On a cool Saturday night just before midnight, Jack Hart escapes from the Maryland Penitentiary again, this time accompanied and assisted by another inmate, George Bailey. Jack sawed through three locks to get out of his solitary cell and then released Bailey from his. They climbed carefully onto the top of the cell block. Using a can opener, the two escapees cut a hole in a ventilation shaft. Next, Hart and Bailey climbed onto the roof of the prison and dropped a makeshift rope(made from bedding and fabric) down to the Eager Street side of the building. Jack went down first and then the rope snapped or was cut. The police couldn’t determine which it was. George Bailey finds himself stranded on the roof, where he’s discovered the next day. Without looking back, Jack hastens along Eager and quickly turns down a side street. Jack is out. Jack is free.
On this St. Patrick’s Day Sunday, the Kavanagh’s read of Jack Hart’s escape. Joe calls his sons and his brother and they meet at Joe’s house to discuss. A corned beef and cabbage dinner is quickly organized and prepared by Johanna. Joe tells them all to be ready for the obligatory police visits and searches. They will stick to their story that they only knew Jack as James Connelly. They knew him as Kitty’s husband and that’s it. Of course, there will be no mention of the bootlegging he did with the Kavanagh’s. After the rest of the family leaves, Joe calls Regina’s house to speak to Kitty. Regina answers and tells Joe that Kitty is resting. She has already received a visit from the police and they questioned Kitty immediately. She told them she doesn’t know anything about it and is as surprised as they are that Jack has escaped. Joe is concerned for Kitty but Regina says she handled it well but is very tired. She tires easily now. Regina is very happy Kitty has moved in so she can be cared for more closely.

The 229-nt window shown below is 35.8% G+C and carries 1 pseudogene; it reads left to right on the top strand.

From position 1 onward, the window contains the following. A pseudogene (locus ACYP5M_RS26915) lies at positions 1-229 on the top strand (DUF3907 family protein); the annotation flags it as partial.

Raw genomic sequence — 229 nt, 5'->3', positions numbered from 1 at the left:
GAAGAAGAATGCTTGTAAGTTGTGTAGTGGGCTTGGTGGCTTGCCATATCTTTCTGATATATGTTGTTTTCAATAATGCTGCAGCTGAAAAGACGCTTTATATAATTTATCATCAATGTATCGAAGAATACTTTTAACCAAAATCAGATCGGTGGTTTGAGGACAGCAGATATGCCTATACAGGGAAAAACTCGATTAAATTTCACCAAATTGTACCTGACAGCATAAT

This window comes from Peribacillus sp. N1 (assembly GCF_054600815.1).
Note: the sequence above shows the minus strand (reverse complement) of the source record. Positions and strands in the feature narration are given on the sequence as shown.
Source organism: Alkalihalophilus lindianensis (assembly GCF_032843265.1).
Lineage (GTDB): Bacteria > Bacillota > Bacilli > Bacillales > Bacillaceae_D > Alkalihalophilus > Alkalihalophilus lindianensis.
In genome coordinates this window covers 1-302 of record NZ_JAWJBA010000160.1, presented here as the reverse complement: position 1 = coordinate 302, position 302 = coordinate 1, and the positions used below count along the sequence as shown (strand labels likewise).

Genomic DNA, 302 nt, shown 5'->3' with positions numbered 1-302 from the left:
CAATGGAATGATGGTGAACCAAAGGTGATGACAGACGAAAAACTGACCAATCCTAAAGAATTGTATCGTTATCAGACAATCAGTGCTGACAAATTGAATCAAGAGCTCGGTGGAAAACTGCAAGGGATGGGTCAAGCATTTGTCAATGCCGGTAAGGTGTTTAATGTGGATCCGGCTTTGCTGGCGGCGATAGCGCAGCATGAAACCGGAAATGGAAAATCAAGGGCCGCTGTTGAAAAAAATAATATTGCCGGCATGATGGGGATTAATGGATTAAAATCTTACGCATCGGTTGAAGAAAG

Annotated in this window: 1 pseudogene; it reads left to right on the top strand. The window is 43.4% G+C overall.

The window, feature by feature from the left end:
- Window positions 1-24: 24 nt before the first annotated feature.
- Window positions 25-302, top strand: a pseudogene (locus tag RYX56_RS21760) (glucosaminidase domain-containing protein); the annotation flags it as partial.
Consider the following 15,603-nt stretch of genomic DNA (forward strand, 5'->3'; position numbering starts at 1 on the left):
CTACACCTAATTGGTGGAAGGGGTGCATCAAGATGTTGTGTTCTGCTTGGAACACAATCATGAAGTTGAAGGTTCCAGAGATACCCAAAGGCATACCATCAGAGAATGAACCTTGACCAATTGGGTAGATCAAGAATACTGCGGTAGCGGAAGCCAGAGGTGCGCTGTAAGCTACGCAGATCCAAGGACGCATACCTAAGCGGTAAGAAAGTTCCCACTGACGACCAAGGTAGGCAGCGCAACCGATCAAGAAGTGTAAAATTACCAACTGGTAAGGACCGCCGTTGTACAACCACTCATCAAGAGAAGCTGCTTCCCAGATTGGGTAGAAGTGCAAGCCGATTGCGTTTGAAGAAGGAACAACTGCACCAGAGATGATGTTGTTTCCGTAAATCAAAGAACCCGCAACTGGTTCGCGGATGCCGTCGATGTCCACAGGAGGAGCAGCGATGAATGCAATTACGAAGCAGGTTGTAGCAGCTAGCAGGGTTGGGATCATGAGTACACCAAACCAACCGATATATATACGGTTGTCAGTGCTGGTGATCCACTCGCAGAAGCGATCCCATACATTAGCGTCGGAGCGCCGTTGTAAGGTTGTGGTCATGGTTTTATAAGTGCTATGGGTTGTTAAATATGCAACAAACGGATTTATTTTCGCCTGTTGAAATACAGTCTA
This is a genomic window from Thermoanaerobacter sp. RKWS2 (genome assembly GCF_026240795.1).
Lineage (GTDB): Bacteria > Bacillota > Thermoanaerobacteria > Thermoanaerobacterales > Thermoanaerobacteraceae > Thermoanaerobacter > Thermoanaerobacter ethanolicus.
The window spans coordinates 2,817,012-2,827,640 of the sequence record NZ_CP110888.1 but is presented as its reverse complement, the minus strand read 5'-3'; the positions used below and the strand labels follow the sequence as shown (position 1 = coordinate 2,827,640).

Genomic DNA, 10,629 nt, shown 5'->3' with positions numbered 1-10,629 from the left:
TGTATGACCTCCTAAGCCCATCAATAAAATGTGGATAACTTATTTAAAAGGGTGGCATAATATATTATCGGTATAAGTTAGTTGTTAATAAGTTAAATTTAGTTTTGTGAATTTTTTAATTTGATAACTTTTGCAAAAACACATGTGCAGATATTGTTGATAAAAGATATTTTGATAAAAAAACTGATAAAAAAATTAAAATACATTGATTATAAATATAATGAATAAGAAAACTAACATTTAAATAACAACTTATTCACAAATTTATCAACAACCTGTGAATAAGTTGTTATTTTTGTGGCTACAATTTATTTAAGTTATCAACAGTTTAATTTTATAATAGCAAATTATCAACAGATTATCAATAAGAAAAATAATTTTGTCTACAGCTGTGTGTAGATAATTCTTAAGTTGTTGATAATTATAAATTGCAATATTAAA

The Kavanagh’s arrive at 201 S. Central Avenue at 7:00 a.m. and the police are there waiting for them. Officers Dawson, Mayo, Springate and McNeil search the Shop top to bottom again. They find nothing and are quick to explain that they are only doing their jobs. They question Joe and the crew about Jack, if they have heard from him. Joe answers for all of them and gives an unequivocal no. He has not and does not expect to see Hart or hear from him. The four officers have searched the place five times over the last few years. They know the Kavanagh’s by now and accept their answer. They do not linger this time as the common belief is that Hart has left the City. The police depart after requesting that if anyone hears of or from Jack Hart, they must notify the authorities immediately. After the police leave, Joe gets his crew back to work but at lunch the Kavanagh’s have a brief chat while eating corned beef sandwiches. They all agree that it went well. The police seem to understand they don’t know where Jack is. If and when the police return, they will just let them search and handle it the same way. Later in the day, Eddie sees his father exit the Shop and step over to the corner of Pratt and Central. Joe would do this often and smoke his pipe while watching the traffic go by. Eddie puts his hammer down and joins Joe. Eddie lights a cigarette and asks his father about his call to Regina’s house. Joe recounts the brief conversation while they smoke Finally, Eddie has a question.
“Joe? Do you think Jack went to see Kitty?” Eddie asks to his father’s surprise.
“I don’t know and I don’t want to know.” Joe answers then takes a slow draw on his pipe. “And neither do you.”
“Do you think Regina would know if they saw each other?” Eddie spits a bit of tobacco out after his second question.